Shark Tank is full of business and finance lessons. Do you study the show in preparation for your chance in front of the Sharks, knowing any day now you’ll get the call back from producers? While it’s always important to dream, stay focused on the practical lessons learned so you can move your business to the next level and not waste time waiting for a call that may never come. You may learn from important finance lessons to grow your business without sacrificing the equity and control that comes with a Shark deal.
Jim Lewis of Wall Rx is a great business to study. He had a patented product with proven demand, but he didn’t have the capital to fulfill a large order. Look at your business and decide if you have any of the following traits.
Finance Lessons: Questions to Answer
Does your product have a healthy profit margin? It costs Wall Rx $2.50 or less to produce a product that sells for $6.99 to $9.99. This healthy profit margin opens up financing options normally not feasible for a lower margin product.
Does your product appeal to the masses? Big box stores will want to know there’s a market for your product. Wall Rx has proven customer demand with 80,000 units sold.
Can you increase or decrease production to meet demand? Using a contract manufacturer provides flexibility if you need to ramp up production to fulfill a big order. Jim’s goal was to buy machinery and automate the process, but did you notice what the Sharks kept discussing? Outsourcing the manufacturing process to insulate the business from idle staff/machinery if there’s a lull in orders.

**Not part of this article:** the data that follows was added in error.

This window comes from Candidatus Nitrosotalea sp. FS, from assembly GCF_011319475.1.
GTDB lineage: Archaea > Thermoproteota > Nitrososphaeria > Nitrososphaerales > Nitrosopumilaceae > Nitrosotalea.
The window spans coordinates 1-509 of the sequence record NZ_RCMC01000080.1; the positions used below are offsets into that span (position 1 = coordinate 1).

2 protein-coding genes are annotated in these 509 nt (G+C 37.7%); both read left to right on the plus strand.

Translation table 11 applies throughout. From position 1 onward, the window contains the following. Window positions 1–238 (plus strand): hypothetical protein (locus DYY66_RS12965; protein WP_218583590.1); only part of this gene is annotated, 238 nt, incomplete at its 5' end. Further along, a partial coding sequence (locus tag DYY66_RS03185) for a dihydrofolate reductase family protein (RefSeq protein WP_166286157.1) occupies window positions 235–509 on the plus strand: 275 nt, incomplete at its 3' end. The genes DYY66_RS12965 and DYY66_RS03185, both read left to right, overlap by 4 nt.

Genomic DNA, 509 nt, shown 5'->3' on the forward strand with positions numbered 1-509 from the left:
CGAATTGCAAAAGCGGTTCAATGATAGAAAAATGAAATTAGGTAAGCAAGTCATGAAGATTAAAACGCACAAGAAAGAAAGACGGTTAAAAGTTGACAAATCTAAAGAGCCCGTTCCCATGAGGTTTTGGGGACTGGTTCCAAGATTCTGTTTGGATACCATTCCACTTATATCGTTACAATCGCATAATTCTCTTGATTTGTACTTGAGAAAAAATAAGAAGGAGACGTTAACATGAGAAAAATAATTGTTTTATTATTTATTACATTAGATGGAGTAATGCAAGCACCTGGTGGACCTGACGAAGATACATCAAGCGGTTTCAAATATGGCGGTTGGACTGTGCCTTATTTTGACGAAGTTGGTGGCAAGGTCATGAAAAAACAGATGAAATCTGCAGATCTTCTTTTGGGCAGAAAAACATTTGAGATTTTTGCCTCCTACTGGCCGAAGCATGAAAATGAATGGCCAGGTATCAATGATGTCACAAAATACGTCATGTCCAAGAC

Can your product line support a price increase? Price elasticity of demand measures if customers will still purchase your product if you increase the price. Some factors in determining price elasticity include availability of substitute products, percentage of income and necessity. Wall Rx offers a completely unique product at a low-cost, so consumer demand would remain stable even if the price increased.
Do you have a purchase order from a credible buyer? To qualify for alternative financing, your confirmed purchase order must be from a credit worthy buyer.
If you were able to answer YES to the above questions, you’ve learned valuable finance lessons and you should research alternative financing options for your company. Wall Rx is a prime candidate for purchase order financing, a short-term investment tool used to support large transaction growth. If growth continues, you will only need it for the short-term before you can transfer to a lower interest financing option. If that’s not the right financial tool for your growth, there are plenty of other options including asset based lending, inventory financing, invoice factoring and more. Be sure to connect with an alternative lender that is creative and doesn’t just ask you to fill out a standard form.
Dan Casey, founder and CEO of accountsreceivablefinancing.com, believes every business has a story to tell. He’s been listening and helping small businesses grow exponentially since 2002 using a creative combination of finance tools. He’s been featured in publications including Entrepreneur Magazine, Entrepreneur Online, Small Business Trends Online, The Washington Post, Crain’s Chicago Business & American Express Open Forum.
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